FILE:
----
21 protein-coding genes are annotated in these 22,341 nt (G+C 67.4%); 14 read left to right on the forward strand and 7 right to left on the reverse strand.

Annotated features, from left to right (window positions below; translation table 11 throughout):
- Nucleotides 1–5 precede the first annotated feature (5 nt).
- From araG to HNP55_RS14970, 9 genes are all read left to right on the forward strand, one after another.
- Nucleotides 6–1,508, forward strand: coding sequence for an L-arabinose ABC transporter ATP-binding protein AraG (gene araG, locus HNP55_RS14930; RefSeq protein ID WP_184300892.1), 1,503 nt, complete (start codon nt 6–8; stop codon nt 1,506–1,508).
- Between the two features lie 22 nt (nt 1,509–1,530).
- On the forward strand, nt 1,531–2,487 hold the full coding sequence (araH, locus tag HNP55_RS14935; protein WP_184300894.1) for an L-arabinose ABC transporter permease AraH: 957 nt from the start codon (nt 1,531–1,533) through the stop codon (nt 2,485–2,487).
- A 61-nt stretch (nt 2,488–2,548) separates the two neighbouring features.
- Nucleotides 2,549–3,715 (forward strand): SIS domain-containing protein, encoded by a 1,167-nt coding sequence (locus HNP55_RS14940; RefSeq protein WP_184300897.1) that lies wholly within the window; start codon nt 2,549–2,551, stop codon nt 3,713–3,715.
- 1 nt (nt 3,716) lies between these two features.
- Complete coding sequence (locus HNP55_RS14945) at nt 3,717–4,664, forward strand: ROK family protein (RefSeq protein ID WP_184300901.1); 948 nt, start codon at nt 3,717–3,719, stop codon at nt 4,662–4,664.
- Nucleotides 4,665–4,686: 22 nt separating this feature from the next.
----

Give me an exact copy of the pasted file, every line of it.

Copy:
21 protein-coding genes are annotated in these 22,341 nt (G+C 67.4%); 14 read left to right on the forward strand and 7 right to left on the reverse strand.

Annotated features, from left to right (window positions below; translation table 11 throughout):
- Nucleotides 1–5 precede the first annotated feature (5 nt).
- From araG to HNP55_RS14970, 9 genes are all read left to right on the forward strand, one after another.
- Nucleotides 6–1,508, forward strand: coding sequence for an L-arabinose ABC transporter ATP-binding protein AraG (gene araG, locus HNP55_RS14930; RefSeq protein ID WP_184300892.1), 1,503 nt, complete (start codon nt 6–8; stop codon nt 1,506–1,508).
- Between the two features lie 22 nt (nt 1,509–1,530).
- On the forward strand, nt 1,531–2,487 hold the full coding sequence (araH, locus tag HNP55_RS14935; protein WP_184300894.1) for an L-arabinose ABC transporter permease AraH: 957 nt from the start codon (nt 1,531–1,533) through the stop codon (nt 2,485–2,487).
- A 61-nt stretch (nt 2,488–2,548) separates the two neighbouring features.
- Nucleotides 2,549–3,715 (forward strand): SIS domain-containing protein, encoded by a 1,167-nt coding sequence (locus HNP55_RS14940; RefSeq protein WP_184300897.1) that lies wholly within the window; start codon nt 2,549–2,551, stop codon nt 3,713–3,715.
- 1 nt (nt 3,716) lies between these two features.
- Complete coding sequence (locus HNP55_RS14945) at nt 3,717–4,664, forward strand: ROK family protein (RefSeq protein ID WP_184300901.1); 948 nt, start codon at nt 3,717–3,719, stop codon at nt 4,662–4,664.
- Nucleotides 4,665–4,686: 22 nt separating this feature from the next.